As Internet connectivity continues to improve in speed, reliability, and cost, more and more businesses of all sizes are moving their entire infrastructure to the cloud. This allows your business to be more agile, easily scaling performance and capacity. Moving to a secure cloud environment also ensures your work processes operate on a cluster of highly available servers, each of which has measures in place to manage high demand, power outages, and other issues that can impact performance.
New Solutions has redundant cloud infrastructure options to fit businesses of every size. We store our data in 3 different sites: 2 in Auckland and 1 in Hamilton. Each location has enough battery backups and diesel generators to keep it running for days, but if one does go offline for any reason, another site seamlessly takes over with no interruption to your business.
There are no upfront costs to worry about, as we provide a pay as you need service.
Even if there’s no connectivity on your premises, New Solutions’ Infrastructure as a Service will keep your business running for your internal users and clients.
Organisations using a hybrid model can have business critical applications (like ERPs, CRMs, etc) running on the cloud to achieve the best possible performance and redundancy, and resource intensive applications, like a design studio, operating from a local server.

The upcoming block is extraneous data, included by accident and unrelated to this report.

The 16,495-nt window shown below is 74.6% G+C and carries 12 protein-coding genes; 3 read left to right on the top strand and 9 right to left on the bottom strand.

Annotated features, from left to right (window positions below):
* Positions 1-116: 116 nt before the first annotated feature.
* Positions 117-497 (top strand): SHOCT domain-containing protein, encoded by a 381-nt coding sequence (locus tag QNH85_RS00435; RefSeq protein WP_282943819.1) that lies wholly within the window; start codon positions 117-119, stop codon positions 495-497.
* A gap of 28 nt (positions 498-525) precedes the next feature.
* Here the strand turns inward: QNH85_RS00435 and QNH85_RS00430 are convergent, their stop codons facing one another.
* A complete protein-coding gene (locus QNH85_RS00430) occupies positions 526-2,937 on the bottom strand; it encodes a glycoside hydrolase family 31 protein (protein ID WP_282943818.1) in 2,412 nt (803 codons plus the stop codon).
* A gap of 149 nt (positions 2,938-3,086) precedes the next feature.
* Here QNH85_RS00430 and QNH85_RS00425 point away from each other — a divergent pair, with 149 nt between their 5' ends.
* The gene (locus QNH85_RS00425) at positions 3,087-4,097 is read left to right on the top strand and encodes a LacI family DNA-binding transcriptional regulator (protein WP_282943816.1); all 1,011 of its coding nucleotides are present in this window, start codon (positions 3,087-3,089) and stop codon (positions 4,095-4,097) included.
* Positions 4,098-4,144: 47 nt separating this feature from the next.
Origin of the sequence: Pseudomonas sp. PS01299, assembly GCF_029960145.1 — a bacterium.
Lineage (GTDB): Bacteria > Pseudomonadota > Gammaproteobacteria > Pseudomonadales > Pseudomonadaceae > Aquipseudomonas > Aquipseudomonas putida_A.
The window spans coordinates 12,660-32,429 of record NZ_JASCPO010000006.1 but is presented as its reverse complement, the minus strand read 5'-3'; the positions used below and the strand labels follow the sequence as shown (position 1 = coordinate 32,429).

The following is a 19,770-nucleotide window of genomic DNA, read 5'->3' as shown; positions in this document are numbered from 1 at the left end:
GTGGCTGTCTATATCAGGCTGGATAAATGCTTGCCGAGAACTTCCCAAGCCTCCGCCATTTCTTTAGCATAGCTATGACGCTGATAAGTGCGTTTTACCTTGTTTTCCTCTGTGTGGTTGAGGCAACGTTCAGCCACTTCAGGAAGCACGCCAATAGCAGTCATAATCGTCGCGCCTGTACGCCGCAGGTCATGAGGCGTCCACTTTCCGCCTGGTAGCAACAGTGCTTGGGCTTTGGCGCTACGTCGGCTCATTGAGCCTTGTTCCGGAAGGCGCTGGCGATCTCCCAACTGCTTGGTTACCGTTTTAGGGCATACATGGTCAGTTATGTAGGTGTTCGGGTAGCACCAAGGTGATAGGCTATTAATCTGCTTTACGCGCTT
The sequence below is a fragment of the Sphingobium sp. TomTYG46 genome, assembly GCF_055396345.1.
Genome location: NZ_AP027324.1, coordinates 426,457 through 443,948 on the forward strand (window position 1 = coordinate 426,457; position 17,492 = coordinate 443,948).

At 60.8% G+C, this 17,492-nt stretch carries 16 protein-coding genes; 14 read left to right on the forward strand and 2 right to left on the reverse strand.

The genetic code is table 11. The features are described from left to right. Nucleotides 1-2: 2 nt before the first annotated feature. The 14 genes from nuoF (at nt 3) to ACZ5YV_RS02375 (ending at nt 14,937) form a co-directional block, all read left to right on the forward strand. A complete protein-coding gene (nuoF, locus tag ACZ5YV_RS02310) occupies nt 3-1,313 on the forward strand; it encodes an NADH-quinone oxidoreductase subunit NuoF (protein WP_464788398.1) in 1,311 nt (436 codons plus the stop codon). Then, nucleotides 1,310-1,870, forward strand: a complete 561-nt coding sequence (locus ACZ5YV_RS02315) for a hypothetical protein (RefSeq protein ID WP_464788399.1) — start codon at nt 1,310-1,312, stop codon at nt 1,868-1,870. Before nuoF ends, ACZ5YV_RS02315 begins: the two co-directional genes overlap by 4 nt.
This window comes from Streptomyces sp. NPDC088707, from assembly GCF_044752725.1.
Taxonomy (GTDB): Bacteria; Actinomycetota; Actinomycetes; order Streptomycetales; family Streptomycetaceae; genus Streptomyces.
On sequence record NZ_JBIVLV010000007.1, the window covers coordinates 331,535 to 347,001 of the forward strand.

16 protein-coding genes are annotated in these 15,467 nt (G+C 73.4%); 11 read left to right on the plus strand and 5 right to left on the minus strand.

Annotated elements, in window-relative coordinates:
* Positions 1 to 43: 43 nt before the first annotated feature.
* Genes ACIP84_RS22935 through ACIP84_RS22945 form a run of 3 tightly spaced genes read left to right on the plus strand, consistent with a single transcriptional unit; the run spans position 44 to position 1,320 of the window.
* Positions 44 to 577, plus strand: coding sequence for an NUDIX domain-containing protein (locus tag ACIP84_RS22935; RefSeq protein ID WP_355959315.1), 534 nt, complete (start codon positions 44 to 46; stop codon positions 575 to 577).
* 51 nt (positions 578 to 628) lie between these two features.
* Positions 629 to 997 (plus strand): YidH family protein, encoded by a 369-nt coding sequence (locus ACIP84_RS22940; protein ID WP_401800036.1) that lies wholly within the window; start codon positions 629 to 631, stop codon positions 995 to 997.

In case of a disaster, this model flexes to accommodate running local workloads on the cloud, which drastically reduces downtime to your organisation.
This model is best suited for workflows that demand the best possible performance, such as moving or editing very large files while keeping the budget down.
On-site (traditional) infrastructure:
This is the most traditional deployment model, dating back to a time before internet capability existed at the speeds and price available now.
A standard setup normally consists of a primary server, a secondary server, backup storage and an appropriately sized UPS (Uninterruptible Power Source) connected to the mains.
There’s normally a large up-front cost to buy the hardware and its warranty.
It also requires more effort to set up and maintain. A long power cut or a connectivity problem will incapacitate your business and thus systems are set up to absolutely minimise this possibility. As infrastructure ages, it requires more maintenance and repairs to keep it running and deal with failures or increased demands.
The standard recommendation for core infrastructure is to upgrade every 3 years to forestall performance issues, maintain compatibility with current standards, and reduce the ‘sticker shock’ and budget difficulties of a longer upgrade cycle.
The generally higher costs and demands of an on prem setup may be worth it for businesses who want or are required to have full control over their infrastructure and retain all data in a private network.